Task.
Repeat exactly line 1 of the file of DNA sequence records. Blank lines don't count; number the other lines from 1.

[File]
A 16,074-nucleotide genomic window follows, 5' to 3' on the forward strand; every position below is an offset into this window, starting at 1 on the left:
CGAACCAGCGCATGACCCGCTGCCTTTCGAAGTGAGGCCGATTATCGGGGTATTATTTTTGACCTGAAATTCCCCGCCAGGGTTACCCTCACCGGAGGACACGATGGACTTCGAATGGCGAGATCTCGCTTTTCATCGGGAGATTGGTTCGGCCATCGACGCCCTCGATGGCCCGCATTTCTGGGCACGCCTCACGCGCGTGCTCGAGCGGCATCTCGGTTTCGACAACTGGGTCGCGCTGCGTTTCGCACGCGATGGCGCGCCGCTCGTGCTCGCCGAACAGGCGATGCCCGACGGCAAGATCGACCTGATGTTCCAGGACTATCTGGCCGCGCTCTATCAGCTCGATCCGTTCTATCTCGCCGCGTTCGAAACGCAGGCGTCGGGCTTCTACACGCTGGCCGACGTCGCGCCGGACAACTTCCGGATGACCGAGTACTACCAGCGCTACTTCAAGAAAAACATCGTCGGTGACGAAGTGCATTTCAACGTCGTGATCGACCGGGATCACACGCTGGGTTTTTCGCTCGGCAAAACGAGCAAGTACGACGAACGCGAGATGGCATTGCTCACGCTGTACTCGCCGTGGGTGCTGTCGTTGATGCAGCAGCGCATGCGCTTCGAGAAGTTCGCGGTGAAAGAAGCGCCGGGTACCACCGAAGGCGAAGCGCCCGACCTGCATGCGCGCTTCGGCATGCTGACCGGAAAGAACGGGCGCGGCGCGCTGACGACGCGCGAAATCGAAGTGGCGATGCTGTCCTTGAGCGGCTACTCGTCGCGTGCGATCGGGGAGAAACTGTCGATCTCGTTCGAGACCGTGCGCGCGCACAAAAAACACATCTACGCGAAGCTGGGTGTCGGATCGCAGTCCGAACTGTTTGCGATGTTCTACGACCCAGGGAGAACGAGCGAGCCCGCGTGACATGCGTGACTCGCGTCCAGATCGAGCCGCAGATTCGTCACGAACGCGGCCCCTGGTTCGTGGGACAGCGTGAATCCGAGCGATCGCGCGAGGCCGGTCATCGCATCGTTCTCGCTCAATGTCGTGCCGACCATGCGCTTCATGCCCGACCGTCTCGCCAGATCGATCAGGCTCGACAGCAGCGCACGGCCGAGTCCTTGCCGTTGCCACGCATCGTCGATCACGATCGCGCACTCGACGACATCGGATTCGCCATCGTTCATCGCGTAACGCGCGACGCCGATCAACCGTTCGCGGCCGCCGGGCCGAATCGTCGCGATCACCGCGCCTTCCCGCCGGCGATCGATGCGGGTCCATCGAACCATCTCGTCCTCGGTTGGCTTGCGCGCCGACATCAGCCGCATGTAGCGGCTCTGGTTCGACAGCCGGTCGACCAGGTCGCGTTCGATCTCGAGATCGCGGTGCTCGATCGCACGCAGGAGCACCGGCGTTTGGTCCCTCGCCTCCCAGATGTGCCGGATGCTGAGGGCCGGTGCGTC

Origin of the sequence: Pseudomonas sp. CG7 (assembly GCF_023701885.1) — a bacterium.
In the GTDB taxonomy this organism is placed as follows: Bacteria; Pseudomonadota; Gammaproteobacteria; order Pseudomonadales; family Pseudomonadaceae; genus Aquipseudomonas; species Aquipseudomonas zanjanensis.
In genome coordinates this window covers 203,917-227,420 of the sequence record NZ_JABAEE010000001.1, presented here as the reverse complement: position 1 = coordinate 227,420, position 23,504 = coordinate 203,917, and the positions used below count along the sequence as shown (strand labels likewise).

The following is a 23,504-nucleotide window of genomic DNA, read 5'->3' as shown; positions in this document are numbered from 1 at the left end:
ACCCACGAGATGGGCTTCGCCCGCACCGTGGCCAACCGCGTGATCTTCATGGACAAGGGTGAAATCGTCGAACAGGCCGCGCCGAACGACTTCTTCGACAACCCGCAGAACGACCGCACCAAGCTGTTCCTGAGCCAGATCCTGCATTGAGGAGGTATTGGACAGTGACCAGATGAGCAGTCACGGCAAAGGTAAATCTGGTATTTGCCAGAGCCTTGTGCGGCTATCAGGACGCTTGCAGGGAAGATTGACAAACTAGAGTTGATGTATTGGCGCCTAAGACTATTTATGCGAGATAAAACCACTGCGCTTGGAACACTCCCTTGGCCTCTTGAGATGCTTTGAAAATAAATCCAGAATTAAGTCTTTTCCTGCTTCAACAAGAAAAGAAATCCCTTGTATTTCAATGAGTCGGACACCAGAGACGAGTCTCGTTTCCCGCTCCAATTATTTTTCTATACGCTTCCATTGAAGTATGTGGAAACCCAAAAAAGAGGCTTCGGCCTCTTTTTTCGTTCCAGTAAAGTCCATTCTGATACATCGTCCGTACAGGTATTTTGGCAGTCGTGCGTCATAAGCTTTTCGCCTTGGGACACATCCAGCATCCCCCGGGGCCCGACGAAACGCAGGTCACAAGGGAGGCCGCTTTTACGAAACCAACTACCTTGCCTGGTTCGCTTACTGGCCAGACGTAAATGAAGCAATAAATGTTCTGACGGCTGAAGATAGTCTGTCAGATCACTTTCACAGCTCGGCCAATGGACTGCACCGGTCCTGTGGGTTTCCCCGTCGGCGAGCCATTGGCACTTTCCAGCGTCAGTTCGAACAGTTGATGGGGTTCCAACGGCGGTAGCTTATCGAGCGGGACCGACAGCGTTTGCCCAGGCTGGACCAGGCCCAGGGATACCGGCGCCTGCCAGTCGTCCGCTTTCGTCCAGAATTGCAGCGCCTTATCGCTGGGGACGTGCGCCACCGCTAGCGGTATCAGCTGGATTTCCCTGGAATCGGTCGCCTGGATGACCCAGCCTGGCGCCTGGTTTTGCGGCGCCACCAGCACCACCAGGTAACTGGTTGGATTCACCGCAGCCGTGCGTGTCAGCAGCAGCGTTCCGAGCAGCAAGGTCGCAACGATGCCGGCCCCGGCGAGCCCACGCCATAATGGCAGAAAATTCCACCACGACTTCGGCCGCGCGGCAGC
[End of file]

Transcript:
A 16,074-nucleotide genomic window follows, 5' to 3' on the forward strand; every position below is an offset into this window, starting at 1 on the left: